Wednesday, May 15, 2013

The Best Thing Ever

To say I love to read is such an understatement. Books, stories, literature, have been my way into the world.  I honestly don't know who I would have become without the books in my life.  Possibly something not so good, because the written word has been such an outlet for me.  There's a great passage in Maria Semple's latest novel, Where'd You Go, Bernadette?" where the protagonist is advised to continue with her creative pursuits, because if she doesn't she's likely to become a menace to society.


My love/passion/need for books informed my parenting. I held picture books before my newborn's still-unfocused eyes, before he had the strength to hold his own head upright.  It was a big, big moment in our home when we were reading Chicka Chicka Boom Boom to him for the millionth time and asked him to point to the picture of the moon and he actually raised his chubby infant finger and planted it on the round, gold orb on the page. (His sister insists this was merely a coincidence and we have been over-praising his minor achievements for far too long, but that's a blog post for another day ... )  The best moments of my life have been spent with my childrens' warm bodies tucked in close to me while we read together.

So the notion of a child without a book pains me, literally.  The idea that a child might never know the joy of owning his or her personal book is so sad.  The excitement I see on childrens' faces when they hold their own books is deeply moving.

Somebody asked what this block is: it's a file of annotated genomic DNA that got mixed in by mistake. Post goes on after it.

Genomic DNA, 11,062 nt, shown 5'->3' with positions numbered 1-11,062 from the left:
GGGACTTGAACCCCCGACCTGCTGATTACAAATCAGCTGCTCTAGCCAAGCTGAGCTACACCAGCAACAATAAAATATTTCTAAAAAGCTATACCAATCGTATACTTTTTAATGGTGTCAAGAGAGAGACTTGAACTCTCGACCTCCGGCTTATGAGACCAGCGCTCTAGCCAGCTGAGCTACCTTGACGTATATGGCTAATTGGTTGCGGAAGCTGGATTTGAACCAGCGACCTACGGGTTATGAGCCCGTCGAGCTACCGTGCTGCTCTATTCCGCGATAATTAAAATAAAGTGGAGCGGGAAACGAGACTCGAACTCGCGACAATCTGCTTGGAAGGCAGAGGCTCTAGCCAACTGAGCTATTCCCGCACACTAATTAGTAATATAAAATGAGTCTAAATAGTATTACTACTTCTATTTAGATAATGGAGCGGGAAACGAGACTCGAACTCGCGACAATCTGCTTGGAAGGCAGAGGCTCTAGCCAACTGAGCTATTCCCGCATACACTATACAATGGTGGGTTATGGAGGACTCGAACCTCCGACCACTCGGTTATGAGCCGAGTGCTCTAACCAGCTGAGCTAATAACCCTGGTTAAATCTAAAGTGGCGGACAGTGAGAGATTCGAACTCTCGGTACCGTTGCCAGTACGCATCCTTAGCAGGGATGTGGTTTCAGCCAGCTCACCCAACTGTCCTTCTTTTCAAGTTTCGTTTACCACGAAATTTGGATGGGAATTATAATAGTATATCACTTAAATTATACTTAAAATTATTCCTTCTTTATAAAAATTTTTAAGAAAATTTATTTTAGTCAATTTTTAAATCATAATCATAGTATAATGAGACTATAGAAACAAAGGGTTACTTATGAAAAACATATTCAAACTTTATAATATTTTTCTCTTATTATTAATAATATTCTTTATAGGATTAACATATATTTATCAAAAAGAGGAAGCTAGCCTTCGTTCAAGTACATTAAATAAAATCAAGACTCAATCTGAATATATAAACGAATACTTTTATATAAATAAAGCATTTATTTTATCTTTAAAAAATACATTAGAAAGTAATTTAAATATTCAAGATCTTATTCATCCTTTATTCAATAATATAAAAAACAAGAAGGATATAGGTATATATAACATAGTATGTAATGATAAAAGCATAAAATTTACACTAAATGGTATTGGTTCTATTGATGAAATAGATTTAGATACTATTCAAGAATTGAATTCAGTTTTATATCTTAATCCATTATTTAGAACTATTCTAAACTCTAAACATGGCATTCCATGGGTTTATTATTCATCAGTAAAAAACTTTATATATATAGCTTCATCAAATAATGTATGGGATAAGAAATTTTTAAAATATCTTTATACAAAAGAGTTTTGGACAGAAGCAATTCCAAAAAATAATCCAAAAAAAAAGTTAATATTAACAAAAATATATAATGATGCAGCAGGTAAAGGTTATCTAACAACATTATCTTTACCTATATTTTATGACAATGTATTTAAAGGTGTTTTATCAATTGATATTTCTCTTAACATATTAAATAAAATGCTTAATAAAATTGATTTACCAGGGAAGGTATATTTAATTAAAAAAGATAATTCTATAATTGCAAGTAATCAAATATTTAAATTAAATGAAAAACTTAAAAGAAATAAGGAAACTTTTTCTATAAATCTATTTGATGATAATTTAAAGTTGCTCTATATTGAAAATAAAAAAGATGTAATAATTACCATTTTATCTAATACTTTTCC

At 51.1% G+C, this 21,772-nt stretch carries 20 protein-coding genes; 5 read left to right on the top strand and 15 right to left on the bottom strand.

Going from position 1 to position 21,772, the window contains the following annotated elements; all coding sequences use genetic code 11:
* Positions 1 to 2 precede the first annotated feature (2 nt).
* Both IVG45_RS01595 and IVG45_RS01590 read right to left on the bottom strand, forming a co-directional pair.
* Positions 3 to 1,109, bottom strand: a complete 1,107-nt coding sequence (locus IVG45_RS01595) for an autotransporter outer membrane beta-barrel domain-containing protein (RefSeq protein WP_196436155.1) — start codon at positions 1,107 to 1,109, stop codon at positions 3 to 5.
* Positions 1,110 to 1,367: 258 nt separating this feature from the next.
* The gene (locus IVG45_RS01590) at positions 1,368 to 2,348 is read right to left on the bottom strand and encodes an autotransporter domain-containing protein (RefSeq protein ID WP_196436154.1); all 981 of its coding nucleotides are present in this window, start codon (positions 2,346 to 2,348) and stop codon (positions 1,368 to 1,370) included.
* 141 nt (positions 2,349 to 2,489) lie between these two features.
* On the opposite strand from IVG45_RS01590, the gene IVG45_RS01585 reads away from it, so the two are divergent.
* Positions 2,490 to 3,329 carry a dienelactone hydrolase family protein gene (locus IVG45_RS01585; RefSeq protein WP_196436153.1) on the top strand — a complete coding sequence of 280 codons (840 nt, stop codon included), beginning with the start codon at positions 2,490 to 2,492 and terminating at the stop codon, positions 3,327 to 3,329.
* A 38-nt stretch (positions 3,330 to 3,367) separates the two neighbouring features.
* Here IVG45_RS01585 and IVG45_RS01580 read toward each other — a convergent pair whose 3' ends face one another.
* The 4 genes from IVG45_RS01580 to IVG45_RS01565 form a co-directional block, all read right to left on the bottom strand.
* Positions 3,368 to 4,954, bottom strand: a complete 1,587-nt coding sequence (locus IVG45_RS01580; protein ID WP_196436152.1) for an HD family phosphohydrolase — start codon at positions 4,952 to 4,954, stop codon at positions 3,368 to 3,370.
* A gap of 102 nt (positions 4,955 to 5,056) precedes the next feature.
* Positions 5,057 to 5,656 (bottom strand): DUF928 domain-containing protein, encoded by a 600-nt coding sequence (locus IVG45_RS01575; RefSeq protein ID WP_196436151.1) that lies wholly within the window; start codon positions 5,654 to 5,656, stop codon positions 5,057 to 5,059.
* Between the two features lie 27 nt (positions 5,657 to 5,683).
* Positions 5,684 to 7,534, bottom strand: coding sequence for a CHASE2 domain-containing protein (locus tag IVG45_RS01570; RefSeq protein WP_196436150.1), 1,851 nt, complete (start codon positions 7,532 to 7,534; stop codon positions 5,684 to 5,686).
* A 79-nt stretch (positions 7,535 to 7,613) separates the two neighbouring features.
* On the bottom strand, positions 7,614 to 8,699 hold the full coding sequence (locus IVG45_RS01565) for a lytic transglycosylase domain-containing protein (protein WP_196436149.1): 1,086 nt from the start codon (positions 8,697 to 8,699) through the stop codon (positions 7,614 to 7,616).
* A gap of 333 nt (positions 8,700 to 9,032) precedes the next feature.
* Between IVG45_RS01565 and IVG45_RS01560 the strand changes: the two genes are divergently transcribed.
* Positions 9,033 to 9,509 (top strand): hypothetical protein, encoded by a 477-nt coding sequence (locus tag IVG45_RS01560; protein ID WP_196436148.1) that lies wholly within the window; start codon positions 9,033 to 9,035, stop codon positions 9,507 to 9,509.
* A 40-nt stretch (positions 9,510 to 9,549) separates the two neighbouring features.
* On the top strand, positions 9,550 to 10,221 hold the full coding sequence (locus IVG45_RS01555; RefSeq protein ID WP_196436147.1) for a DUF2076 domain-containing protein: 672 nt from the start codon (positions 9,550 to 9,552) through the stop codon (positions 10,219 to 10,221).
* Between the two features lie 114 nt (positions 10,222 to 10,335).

This week, two special authors have brought my attention to efforts to bring books and children together.  This is great work, this is life-changing, and I share it with you here.  Pass it on, support them if you can:

Middle-grade author, Donna Gephart (her most recent book is Olivia Bean, Trivia Queen) recently participated in the "Kids in Need - Books in Deed" program, which purchases books for children and brings writers into their schools. What a gift: not only to have one of Donna's laugh-out-loud books in hand, but to actually meet her!

Another middle-grade author, Lynda Mullaly Hunt (author of One for the Murphys) identified, while she was researching her novel, that foster kids often never own their own books.  She's created a website which brings new books and social workers together, so that the social workers can choose books for their clients and give them out ... free to the kids. It's called the Book Train, and is just "leaving the station," so to speak.

In future posts here, I'll share with you the books I'm donating to Book Train.  This week, I'm mailing off a new copy of the Newbery winner, The One and Only Ivan, by Katherine Applegate.  In case you haven't read it yet, it's a beautiful story.

I like to imagine some child snuggling into bed with it ...

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